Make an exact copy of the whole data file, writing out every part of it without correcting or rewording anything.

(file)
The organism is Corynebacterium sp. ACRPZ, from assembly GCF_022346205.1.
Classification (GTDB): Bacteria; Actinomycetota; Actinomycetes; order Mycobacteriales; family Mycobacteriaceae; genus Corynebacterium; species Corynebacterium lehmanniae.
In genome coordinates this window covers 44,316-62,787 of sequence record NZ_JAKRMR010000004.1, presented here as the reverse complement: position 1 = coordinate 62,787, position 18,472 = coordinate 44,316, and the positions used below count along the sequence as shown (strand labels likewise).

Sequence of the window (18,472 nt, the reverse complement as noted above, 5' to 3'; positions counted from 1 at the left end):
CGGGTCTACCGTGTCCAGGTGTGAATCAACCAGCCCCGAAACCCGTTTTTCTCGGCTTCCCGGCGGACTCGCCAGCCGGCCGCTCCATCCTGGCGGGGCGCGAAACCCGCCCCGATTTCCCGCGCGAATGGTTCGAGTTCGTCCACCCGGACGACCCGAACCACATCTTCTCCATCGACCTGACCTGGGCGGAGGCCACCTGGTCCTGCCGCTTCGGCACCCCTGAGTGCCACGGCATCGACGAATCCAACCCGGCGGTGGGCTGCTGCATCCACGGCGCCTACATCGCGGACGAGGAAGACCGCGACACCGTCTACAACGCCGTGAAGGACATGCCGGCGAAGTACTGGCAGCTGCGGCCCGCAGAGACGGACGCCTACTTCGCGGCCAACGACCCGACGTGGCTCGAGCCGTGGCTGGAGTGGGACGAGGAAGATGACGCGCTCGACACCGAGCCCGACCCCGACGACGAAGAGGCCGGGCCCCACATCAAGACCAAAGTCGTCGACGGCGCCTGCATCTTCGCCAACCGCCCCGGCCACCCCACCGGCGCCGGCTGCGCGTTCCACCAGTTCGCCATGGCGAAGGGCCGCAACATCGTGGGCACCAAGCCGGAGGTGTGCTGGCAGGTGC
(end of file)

The organism is Corynebacterium sp. ACRPZ, from assembly GCF_022346205.1.
Classification (GTDB): Bacteria; Actinomycetota; Actinomycetes; order Mycobacteriales; family Mycobacteriaceae; genus Corynebacterium; species Corynebacterium lehmanniae.
In genome coordinates this window covers 44,316-62,787 of sequence record NZ_JAKRMR010000004.1, presented here as the reverse complement: position 1 = coordinate 62,787, position 18,472 = coordinate 44,316, and the positions used below count along the sequence as shown (strand labels likewise).

Sequence of the window (18,472 nt, the reverse complement as noted above, 5' to 3'; positions counted from 1 at the left end):
CGGGTCTACCGTGTCCAGGTGTGAATCAACCAGCCCCGAAACCCGTTTTTCTCGGCTTCCCGGCGGACTCGCCAGCCGGCCGCTCCATCCTGGCGGGGCGCGAAACCCGCCCCGATTTCCCGCGCGAATGGTTCGAGTTCGTCCACCCGGACGACCCGAACCACATCTTCTCCATCGACCTGACCTGGGCGGAGGCCACCTGGTCCTGCCGCTTCGGCACCCCTGAGTGCCACGGCATCGACGAATCCAACCCGGCGGTGGGCTGCTGCATCCACGGCGCCTACATCGCGGACGAGGAAGACCGCGACACCGTCTACAACGCCGTGAAGGACATGCCGGCGAAGTACTGGCAGCTGCGGCCCGCAGAGACGGACGCCTACTTCGCGGCCAACGACCCGACGTGGCTCGAGCCGTGGCTGGAGTGGGACGAGGAAGATGACGCGCTCGACACCGAGCCCGACCCCGACGACGAAGAGGCCGGGCCCCACATCAAGACCAAAGTCGTCGACGGCGCCTGCATCTTCGCCAACCGCCCCGGCCACCCCACCGGCGCCGGCTGCGCGTTCCACCAGTTCGCCATGGCGAAGGGCCGCAACATCGTGGGCACCAAGCCGGAGGTGTGCTGGCAGGTGC